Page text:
• Jeff WhiteMarch 21, 2018 at 8:27 pm #

      Putin got over 70% of the popular vote in the election. He didn’t need to assassinate any dissidents in order to hold on to power.

  5. D AndrewsMarch 17, 2018 at 11:23 am #

    I read about Craig Murray’s article yesterday, the 15th, so I am glad that you are catching up with the news and following the demonization of Russia by Theresa May and her cohorts. Another false flag operation being carried out by one of the US’s lackeys.

  6. Dave CullMarch 17, 2018 at 1:22 am #

    Justin Trudeau carries on the tradition of his mother’s side of the family and we all should remember the sort of public nonsense that leads to.
    NOT reliable!

  7. Rolly TrenamanMarch 16, 2018 at 9:21 pm #

    I just finished watching CBC Terry Milewski interviewing Peter Mc Kay .What a exercise- disgusting . Not many brains if you put the two them together. Without having the brains to appreciate the impact of war between Russia and the West, that threatens to wipe out humanity and this is coming if we let such people dictate public opinion. This time there will no war between Germany and Russia to save Britain’s bacon.. Death will come from the skies. And I pay good tax money to keep the CBC going. Time we wipe the slate clean.

  8. PJ RobertsonMarch 16, 2018 at 6:17 pm #

    “hearken back”–No –“hark back”

  9. #NotYouTooMarch 16, 2018 at 5:49 pm #

    There is no credible evidence. For Teresa May to jump to conclusions so quickly without regard to protocols normally taken under such circumstances is irresponsible and dangerous.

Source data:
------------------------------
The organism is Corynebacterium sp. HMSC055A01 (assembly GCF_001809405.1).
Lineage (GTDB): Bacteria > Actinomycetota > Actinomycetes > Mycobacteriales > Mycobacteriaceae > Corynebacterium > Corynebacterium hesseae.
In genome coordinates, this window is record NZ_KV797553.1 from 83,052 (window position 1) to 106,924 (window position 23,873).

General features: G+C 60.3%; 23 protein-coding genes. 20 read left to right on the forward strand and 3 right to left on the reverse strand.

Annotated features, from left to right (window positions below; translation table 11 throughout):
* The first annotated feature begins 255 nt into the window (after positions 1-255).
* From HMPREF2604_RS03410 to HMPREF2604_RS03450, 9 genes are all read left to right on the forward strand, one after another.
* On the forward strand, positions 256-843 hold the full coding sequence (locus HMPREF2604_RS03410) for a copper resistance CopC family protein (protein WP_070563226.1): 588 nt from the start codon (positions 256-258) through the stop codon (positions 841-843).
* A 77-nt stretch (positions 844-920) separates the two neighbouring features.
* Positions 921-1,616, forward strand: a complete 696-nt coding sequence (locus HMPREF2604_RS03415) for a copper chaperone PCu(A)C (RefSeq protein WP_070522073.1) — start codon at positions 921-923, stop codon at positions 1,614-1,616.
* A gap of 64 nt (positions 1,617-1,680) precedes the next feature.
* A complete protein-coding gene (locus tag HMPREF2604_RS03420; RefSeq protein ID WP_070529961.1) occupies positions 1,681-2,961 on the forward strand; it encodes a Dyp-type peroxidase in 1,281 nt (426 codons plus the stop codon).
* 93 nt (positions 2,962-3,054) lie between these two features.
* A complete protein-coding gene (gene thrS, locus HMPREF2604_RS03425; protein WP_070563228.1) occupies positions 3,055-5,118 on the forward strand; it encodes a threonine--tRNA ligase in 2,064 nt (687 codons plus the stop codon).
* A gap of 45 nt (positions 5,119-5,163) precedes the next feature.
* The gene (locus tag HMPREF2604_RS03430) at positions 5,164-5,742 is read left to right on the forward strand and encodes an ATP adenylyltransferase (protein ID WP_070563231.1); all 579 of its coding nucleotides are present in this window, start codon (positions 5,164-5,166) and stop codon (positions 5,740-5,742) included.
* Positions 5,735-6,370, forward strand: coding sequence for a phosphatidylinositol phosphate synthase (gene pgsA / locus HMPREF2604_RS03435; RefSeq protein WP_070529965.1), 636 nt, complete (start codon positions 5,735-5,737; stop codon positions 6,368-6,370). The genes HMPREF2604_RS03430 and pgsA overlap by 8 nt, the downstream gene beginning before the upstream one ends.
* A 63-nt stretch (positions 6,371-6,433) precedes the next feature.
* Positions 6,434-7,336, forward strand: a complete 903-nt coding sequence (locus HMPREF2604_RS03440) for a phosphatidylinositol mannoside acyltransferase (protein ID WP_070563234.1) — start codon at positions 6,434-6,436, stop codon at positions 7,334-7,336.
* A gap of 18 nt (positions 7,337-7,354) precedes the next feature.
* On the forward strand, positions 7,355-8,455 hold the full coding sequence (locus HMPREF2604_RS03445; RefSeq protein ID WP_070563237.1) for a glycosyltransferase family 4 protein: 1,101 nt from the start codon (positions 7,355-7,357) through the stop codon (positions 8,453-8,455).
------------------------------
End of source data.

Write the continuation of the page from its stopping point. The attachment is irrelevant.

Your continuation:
We hope that common sense will prevail and that NATO countries will demand proof of these serious accusations. It is evident that there is a concerted effort to demonize Russia and to upset the coming elections there as well as to disrupt the hosting of the 2018 FIFA World Cup. It also brings to question the validity of accusations of doping in the Peongchang Winter Olympics.

    The fact that Russia is not a banana republic and is well capable of armed retaliation in case of dire circumstance makes this tactic extremely unpredictable and wholly irresponsible.

    This lynch mob attitude is of course also playing out in Syria where the efforts to stop the rebel terrorists by Syria, Russia and Iran are constantly getting stymied by false accusations and trickery. These pernicious acts from the Americans and NATO must stop before it becomes an uncontrollably dangerous situation!

    I am deeply disturbed by the Canadian media who is jumping into this farce with both feet just like their advertisers want them to, and we can’t count on Justin Trudeau to have a voice of reason.